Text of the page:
Shuar people

From Wikipedia, the free encyclopedia
Jump to: navigation, search
A Shuar man.

The Shuar people are an indigenous people of Ecuador and Peru. They are members of the Jivaroan peoples, who are Amazonian tribes living at the headwaters of the Marañón River.

Name[edit]

Shuar, in the Shuar language, means "people."[1] The people who speak the Shuar language live in tropical rainforest between the upper mountains of the Andes, and the tropical rainforests and savannas of the Amazonian lowlands, in Ecuador extending to Peru. Shuar live in various places — thus, the muraiya (hill) shuar are people who live in the foothills of the Andes; the achu (swamp-palm) shuar (or Achuar) are people who live in the wetter lowlands east of the Andes (Ecuador and Peru).

Shuar refer to Spanish-speakers as apach, and to non-Spanish/non-Shuar speakers as inkis. Europeans and European Americans used to refer to Shuar as jívaros or jíbaros; this word probably derives from the 16th century Spanish spelling of "shuar" (see Gnerre 1973), but has taken other meanings including "savage"; outside of Ecuador, Jibaro has come to mean "rustic". The Shuar are popularly depicted in a wide variety of travelogue and adventure literature because of Western fascination with their former practice of shrinking human heads (tsantsa).

Social organization and contacts with Europeans[edit]

From the time of first contact with Europeans in the 16th century, to the formation of the Shuar Federation in the 1950s and 1960s, Shuar were semi-nomadic and lived in separate households dispersed in the rainforest, linked by the loosest of kin and political ties, and lacking corporate kin-groups or centralized or institutionalized political leadership.[2]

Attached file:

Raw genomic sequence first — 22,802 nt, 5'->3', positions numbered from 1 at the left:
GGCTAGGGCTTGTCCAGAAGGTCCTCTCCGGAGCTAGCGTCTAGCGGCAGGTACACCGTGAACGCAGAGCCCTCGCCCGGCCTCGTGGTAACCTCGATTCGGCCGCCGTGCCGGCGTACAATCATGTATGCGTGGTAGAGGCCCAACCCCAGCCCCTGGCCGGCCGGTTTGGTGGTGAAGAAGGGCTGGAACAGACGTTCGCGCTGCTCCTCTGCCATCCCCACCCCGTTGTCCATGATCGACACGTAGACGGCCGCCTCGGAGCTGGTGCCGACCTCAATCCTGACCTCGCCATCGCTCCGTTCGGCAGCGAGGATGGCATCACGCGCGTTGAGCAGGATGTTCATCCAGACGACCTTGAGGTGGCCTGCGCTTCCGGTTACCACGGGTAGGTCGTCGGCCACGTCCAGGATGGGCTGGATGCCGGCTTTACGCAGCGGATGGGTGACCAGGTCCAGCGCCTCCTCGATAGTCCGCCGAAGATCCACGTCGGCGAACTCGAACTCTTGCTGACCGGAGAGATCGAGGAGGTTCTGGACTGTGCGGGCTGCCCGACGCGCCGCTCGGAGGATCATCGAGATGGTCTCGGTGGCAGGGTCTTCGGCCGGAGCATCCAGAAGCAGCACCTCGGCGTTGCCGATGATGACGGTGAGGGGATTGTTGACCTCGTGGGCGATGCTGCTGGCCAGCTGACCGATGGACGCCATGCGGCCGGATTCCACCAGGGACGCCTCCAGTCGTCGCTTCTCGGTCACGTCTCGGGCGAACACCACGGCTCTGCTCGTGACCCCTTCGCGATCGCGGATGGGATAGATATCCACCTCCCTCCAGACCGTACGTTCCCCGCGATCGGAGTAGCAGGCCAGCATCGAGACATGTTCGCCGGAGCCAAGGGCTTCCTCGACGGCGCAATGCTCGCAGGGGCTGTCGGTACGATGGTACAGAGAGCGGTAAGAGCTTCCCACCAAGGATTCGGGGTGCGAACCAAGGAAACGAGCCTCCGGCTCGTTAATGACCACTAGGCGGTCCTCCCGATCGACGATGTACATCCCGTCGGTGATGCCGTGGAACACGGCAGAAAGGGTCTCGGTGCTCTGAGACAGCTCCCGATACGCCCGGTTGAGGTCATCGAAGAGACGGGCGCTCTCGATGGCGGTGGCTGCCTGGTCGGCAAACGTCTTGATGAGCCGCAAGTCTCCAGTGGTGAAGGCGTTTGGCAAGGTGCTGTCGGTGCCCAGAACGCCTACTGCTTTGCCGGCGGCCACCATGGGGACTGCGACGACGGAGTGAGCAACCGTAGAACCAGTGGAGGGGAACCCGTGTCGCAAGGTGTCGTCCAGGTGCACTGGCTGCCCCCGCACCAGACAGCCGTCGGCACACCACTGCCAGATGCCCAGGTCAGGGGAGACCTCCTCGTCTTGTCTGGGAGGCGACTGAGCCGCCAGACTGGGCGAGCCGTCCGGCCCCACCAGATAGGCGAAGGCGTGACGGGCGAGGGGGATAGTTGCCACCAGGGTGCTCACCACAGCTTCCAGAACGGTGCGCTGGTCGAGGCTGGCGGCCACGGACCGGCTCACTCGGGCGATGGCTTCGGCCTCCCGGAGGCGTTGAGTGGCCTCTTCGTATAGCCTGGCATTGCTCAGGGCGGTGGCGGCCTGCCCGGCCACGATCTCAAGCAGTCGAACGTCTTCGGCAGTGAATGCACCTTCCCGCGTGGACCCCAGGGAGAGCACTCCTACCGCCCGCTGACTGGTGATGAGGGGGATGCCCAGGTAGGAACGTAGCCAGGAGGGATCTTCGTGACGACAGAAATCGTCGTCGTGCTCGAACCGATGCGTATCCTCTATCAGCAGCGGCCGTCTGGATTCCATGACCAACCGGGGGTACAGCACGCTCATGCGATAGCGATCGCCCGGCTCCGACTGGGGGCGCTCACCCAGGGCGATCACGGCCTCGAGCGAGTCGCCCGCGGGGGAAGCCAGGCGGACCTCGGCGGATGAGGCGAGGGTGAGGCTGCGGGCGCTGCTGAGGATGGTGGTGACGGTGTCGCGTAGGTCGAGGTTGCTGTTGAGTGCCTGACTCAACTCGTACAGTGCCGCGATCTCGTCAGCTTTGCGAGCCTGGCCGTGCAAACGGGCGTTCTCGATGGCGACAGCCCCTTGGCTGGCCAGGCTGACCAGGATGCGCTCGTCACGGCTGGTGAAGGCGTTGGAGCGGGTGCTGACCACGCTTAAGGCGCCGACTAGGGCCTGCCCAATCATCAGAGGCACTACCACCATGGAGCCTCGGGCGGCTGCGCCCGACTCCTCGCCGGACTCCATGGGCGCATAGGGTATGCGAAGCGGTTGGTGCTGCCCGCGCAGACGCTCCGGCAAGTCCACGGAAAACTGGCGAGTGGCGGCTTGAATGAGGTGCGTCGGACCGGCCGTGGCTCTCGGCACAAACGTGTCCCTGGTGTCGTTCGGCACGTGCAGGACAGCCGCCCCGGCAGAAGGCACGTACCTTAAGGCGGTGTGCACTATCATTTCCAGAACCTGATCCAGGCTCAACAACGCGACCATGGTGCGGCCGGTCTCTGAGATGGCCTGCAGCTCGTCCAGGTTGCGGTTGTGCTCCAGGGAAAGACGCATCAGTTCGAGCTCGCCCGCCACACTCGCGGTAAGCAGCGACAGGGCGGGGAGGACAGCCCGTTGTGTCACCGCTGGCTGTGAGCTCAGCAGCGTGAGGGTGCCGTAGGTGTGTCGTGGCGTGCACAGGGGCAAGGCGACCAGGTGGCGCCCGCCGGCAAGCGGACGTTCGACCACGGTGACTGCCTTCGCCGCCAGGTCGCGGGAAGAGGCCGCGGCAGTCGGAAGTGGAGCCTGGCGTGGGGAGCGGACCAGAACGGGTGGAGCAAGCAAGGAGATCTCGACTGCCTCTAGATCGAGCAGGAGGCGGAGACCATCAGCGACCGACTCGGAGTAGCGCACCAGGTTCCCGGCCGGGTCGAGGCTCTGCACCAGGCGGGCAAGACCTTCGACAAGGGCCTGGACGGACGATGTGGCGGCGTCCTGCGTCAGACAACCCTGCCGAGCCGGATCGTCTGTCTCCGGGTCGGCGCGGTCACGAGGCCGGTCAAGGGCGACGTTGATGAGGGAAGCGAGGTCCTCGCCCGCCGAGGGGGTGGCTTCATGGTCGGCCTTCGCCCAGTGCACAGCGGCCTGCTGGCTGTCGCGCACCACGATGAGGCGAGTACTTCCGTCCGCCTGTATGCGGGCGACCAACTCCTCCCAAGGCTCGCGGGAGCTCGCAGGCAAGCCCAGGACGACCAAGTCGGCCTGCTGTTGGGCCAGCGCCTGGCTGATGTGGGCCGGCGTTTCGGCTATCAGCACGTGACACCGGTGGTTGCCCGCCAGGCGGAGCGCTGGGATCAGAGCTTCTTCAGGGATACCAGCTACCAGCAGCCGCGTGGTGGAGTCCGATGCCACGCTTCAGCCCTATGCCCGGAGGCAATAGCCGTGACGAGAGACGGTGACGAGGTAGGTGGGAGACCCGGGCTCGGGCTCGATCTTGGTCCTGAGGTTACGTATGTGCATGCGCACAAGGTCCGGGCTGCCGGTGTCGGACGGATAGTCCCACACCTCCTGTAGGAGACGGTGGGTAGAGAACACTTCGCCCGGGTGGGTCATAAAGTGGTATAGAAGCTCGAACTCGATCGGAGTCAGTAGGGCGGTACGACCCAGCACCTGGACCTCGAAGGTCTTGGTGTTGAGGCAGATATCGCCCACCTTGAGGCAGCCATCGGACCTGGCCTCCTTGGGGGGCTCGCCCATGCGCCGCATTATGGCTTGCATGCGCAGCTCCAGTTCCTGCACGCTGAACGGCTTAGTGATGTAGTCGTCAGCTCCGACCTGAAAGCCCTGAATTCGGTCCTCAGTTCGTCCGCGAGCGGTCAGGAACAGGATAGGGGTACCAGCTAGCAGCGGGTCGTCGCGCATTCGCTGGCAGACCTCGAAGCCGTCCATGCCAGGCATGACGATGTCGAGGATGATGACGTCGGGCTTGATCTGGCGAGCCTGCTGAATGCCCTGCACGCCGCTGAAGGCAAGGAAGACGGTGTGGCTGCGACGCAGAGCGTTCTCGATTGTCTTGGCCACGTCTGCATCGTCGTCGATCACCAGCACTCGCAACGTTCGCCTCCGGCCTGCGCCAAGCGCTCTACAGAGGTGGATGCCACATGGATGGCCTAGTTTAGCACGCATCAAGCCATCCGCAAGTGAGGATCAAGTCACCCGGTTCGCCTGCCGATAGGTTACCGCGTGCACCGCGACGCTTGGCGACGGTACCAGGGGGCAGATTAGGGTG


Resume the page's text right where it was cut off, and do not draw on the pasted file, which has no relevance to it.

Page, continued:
The center of Shuar life was a relatively autonomous household consisting of a man, his wives (usually two), unmarried sons, and daughters. Upon marriage sons would leave their natal household, and sons-in-law would move in (see matrilocal residence). Men hunted and wove clothes; women gardened. Both men and women were involved in feuding warfare with other groups. In 1527, the Shuar defeated an incursion by the Inca armies of Huayna Capac.[2]

When Shuar first made contact with Spaniards in the 16th century, they entered into peaceful trade relations. They violently resisted taxation, and drove Spaniards away in 1599.

Colonization and missionization in the 20th century have led Shuar to reorganize themselves into nucleated settlements called centros. Centros initially facilitated evangelization by Catholic missionaries but also became a means to defend Shuar land claims against those of non-indigenous settlers. In 1964 representatives of Shuar centros formed a political Federation to represent their interests to the state, non-governmental organizations, and transnational corporations.

Tsantsa, the shrunken heads[edit]

A shrunken head exhibited at the Museum of the Americas in Madrid.
Tsantsa or shrunken head.